Singing Techniques That Help You Avoid The Wild Side!
Some singing techniques are used more to make an impression that to create a good result.
When we see a singer "hit" a high note with a mouth open wide enough to fit a grapefruit - (if they sing the note pretty well) - we are impressed not only by the note, but by the wild "look" of the note.
"Wow, that was amazing!" we think. "Look at the effort it takes to sing that note. I sure wish I could do that!" And we try to imitate both the look and the feel of what we have seen.
But often these extreme singing techniques are unreliable. What is sometimes required is the calmer, more calculated approach. Today I am going to show you how to think about executing a wide leap in a melody - without any excess drama.
LEAPS IN THE MELODY
THAT REQUIRE THE TENDER, LYRICAL APPROACH. NO WILD SINGING!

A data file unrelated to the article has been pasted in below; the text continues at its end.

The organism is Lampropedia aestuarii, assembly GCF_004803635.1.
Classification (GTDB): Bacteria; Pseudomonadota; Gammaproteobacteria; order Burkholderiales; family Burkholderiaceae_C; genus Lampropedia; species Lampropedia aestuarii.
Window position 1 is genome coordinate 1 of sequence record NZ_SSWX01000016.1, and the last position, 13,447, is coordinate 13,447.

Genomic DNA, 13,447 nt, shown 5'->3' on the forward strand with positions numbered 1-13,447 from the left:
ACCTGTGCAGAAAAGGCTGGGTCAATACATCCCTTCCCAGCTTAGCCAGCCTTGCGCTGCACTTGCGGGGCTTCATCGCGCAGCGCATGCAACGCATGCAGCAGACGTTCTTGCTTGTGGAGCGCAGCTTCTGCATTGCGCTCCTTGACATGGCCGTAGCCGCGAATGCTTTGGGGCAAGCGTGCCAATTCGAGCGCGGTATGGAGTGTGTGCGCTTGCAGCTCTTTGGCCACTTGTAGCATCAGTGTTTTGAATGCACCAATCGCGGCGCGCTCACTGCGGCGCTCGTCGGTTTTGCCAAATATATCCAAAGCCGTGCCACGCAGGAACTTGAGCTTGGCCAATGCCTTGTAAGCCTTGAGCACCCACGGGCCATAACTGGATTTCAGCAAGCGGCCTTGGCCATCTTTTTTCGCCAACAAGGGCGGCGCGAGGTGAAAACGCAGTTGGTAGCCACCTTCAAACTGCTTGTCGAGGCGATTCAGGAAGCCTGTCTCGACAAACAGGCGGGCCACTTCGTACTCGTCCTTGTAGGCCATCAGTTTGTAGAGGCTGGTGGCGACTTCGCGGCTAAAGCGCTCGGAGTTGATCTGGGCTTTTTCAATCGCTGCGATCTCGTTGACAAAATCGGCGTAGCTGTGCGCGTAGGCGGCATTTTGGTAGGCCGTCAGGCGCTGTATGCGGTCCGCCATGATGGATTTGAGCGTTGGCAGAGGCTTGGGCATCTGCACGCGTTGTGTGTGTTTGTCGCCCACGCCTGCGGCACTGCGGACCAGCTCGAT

SING WITH ME #5 (THE VIDEO IS POSTED BELOW!)
In this "Sing With Me" Video (#5), I give you an example of ways to approach singing that will likely be more reliable and more effective for regular use.
After you have mastered the quieter approach, then you can think about creating the dramatic look that an audience loves to witness!
LEAP WITHOUT FEAR!
In this example, I show you how to move from one note to another note that is an octave (8-notes) higher. There are (at least) two mental tricks to this vocal "leap."
• Trick number 1: is to NOT think of this movement as a leap. Instead, think of singing the same note - twice.
• Trick number 2: Use only the vowels found in the words - not the full words as you practice this singing technique. When you feel that singing the vowels alone has helped you to bring those two notes closer together in both your mind and your voice, then sing using the real words - while still thinking vowel to vowel.
Imagine that those two notes are next to each other - not an octave apart!
• Watch the video below to hear a third way to think about a leap that will make the notes easier and more reliable.
You should understand more when you view the video. See you next time!
Back from Singing Techniques to Singing Tips with Barbara Lewis